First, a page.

Newham Skype diabetes pilot scheme increases attendance
PUBLISHED: 18:06 20 January 2016 | UPDATED: 18:06 20 January 2016
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A Skype diabetes pilot scheme in Newham has been hailed a success for increasing young people's clinic attendance and saving the NHS money.
Unattended appointments by 16-25 years have significantly decreased from 30-50 per cent to 16pc since the introduction of the Diabetes Appointments via Webcam in Newham (DAWN) service in 2011.
The service, which was set up with £75,000 of the Health Foundation’s SHINE award, has also saved approximately £27 per consultant appointment in clinician time because of increased productivity and patient engagement.
Desiree Campbell-Richards, research nurse at Newham University Hospital who has worked on the Skype project, said: “By giving young people the choice of using Skype we saw some patients who had disengaged with us come back to clinic.”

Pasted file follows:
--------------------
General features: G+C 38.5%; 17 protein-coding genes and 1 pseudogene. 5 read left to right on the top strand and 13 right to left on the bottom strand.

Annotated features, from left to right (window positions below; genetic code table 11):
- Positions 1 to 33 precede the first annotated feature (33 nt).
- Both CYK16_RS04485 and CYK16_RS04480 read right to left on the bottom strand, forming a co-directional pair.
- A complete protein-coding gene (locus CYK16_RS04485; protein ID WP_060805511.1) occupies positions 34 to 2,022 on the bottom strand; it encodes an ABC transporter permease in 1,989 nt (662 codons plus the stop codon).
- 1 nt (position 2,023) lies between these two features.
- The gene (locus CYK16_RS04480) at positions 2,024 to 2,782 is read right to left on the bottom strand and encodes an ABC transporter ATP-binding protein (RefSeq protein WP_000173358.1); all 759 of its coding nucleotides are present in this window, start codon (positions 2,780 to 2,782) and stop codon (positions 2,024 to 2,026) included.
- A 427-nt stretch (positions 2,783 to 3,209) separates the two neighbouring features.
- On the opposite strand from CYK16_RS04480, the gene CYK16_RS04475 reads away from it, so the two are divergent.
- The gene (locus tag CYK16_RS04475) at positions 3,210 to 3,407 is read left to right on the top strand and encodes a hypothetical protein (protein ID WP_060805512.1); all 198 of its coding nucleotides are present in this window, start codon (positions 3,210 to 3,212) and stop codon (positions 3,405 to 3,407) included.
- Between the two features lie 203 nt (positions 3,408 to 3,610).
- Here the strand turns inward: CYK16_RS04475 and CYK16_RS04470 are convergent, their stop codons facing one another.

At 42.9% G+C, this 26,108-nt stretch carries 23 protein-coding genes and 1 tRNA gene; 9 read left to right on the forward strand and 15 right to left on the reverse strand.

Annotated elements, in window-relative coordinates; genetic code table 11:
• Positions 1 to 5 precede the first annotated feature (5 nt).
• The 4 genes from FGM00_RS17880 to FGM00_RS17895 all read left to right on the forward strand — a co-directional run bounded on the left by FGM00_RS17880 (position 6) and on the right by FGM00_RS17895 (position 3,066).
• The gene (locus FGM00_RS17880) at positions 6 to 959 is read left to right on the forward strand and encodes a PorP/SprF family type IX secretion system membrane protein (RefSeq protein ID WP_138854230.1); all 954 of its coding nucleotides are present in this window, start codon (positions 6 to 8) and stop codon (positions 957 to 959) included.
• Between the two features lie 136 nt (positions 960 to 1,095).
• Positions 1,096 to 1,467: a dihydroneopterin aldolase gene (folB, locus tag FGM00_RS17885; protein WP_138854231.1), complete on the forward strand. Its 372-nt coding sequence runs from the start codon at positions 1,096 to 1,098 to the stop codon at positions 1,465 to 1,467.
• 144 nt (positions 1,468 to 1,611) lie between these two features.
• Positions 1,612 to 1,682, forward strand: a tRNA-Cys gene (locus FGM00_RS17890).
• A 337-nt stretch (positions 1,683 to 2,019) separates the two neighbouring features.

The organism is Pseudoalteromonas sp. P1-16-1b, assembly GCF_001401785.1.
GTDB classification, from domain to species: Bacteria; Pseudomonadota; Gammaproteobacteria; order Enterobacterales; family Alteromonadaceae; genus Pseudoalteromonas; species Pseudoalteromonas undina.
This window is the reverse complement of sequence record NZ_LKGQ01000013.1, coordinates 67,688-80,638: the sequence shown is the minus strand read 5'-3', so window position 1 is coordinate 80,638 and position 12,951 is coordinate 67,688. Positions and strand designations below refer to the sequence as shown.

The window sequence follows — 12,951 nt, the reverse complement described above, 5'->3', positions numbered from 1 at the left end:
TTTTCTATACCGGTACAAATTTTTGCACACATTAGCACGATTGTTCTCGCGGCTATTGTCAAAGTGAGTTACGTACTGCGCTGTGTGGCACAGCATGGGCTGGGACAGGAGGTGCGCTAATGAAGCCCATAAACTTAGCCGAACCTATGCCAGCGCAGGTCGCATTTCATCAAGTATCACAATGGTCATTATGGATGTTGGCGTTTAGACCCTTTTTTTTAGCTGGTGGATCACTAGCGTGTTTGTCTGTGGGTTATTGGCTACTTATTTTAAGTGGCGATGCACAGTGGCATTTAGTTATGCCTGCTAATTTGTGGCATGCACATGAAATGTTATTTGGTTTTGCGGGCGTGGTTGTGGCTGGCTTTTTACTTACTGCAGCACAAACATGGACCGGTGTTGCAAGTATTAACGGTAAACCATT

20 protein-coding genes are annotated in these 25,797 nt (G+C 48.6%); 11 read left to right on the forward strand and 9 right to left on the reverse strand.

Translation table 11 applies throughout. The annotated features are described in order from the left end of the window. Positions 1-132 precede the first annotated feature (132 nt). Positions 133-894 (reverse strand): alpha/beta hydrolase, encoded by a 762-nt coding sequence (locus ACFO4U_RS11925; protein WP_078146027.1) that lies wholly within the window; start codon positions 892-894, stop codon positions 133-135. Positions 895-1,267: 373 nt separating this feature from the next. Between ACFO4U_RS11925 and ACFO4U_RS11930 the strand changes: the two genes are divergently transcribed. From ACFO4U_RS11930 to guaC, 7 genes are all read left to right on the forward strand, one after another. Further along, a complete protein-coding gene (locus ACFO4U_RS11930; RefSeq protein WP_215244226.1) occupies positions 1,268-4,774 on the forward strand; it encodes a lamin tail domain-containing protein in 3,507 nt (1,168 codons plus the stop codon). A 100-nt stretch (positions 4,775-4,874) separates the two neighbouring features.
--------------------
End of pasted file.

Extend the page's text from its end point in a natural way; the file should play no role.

“It wasn’t just about flexibility for the young people but about their confidence in the service and feeling able to have an honest connection with the clinicians.”
A total of 480 webcam appointments took place over the past four-year trial for patients at Newham University Hospital and Barts Health NHS Trust.
The scheme has proved so successful that health officials have now rolled out Skype appointments to all of its patients across all age groups.
The Skype consultation is available for those patients who do not require physical examination and who are seeking advice.
This could range from advice on insulin dosage, support with lifestyle decisions or a request for a conversation with a clinician for further help.
Patients were consulted before the scheme took effect and NHS guidance about privacy have been issued.
The health service estimates that further savings could be made through a reduction in missed appointments and a decrease in A&E attendees.
The Young Adult Diabetes Service at Newham has around 215 patients between 16 and 25 on its records.